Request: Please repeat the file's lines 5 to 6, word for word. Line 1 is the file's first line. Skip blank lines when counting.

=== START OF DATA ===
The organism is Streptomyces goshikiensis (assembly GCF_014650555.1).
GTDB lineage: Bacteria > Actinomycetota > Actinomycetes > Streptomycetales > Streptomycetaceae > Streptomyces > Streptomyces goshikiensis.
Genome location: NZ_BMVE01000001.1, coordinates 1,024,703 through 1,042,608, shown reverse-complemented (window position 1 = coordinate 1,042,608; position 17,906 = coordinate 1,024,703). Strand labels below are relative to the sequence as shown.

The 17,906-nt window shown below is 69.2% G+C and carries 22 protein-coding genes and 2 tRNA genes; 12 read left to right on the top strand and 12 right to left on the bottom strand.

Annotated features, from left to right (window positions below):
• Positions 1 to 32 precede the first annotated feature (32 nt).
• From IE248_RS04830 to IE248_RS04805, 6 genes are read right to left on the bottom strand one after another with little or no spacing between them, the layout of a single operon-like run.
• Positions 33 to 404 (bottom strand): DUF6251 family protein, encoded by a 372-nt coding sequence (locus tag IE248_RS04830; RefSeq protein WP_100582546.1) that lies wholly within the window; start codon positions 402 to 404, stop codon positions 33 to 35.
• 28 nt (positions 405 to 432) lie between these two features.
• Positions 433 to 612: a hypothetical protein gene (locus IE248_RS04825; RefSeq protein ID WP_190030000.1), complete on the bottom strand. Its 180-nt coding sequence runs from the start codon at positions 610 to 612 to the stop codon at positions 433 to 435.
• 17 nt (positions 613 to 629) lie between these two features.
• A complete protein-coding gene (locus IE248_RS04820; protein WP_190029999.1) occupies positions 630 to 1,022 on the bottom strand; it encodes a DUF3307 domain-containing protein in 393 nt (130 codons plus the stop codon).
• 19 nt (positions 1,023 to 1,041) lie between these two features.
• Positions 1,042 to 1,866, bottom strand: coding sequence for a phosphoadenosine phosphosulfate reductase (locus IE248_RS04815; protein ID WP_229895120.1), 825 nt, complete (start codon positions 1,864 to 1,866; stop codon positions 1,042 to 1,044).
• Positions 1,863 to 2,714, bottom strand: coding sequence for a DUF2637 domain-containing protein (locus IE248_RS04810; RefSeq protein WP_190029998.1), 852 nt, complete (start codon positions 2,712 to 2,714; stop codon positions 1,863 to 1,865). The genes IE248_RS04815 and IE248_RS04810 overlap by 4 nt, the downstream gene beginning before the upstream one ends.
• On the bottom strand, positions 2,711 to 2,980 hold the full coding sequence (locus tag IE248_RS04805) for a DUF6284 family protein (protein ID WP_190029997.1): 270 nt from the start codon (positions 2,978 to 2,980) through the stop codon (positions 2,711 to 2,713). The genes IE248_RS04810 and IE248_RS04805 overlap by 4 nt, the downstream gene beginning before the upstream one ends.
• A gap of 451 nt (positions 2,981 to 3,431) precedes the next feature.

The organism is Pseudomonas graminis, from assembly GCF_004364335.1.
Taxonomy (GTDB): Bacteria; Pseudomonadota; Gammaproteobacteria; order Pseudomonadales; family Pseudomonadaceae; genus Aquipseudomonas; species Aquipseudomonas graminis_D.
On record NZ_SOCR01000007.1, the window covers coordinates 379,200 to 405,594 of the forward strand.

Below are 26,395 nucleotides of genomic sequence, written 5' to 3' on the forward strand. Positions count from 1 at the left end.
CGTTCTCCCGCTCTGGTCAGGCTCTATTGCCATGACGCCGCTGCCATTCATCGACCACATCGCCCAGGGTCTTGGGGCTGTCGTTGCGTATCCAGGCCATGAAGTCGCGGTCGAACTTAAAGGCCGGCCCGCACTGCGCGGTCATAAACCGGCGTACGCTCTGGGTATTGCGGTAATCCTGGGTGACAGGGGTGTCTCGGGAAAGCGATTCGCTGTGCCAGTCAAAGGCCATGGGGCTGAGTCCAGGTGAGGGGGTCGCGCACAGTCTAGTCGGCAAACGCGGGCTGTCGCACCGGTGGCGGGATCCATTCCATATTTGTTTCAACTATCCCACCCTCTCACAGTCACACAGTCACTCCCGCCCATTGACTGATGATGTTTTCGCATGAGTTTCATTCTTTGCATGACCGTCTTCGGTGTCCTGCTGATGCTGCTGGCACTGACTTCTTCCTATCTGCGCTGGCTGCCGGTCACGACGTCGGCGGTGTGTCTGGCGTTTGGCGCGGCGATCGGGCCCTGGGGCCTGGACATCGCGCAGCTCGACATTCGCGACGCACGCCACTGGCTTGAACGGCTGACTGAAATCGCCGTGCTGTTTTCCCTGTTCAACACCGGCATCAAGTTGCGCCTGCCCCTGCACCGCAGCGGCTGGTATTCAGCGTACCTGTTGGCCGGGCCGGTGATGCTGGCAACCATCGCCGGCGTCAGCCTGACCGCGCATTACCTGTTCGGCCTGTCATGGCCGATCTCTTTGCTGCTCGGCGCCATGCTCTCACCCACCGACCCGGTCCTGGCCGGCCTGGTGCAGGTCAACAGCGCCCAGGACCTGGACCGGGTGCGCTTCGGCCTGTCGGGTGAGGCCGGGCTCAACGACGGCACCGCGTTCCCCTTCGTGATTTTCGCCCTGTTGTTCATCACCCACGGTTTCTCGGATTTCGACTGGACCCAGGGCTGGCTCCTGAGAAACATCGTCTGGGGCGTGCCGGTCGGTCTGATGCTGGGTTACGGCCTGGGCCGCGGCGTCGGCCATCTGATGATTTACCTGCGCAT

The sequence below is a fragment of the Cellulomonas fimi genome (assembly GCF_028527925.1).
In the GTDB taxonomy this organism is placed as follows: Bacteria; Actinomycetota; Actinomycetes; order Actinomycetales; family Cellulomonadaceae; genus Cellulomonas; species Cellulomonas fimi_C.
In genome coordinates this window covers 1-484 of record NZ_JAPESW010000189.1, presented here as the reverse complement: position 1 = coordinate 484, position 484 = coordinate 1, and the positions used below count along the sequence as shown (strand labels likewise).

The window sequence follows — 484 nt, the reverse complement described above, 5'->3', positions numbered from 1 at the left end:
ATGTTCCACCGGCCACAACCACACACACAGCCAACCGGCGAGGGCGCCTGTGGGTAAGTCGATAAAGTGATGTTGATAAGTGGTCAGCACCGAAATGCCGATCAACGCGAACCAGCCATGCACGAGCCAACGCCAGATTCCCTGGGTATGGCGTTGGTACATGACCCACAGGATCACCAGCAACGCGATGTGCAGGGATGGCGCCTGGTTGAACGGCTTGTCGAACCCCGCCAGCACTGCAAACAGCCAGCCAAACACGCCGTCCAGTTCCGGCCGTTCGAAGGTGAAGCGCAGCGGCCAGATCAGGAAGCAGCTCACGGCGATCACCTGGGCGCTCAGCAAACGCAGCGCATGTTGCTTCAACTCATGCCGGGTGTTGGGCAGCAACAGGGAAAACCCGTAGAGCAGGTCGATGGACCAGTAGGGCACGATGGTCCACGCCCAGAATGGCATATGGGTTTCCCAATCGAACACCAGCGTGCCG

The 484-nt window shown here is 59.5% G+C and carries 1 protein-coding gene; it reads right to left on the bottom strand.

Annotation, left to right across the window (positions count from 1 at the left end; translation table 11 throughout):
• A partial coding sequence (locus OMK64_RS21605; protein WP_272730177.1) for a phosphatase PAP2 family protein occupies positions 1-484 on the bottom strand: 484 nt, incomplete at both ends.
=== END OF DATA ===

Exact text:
Annotated features, from left to right (window positions below):
• Positions 1 to 32 precede the first annotated feature (32 nt).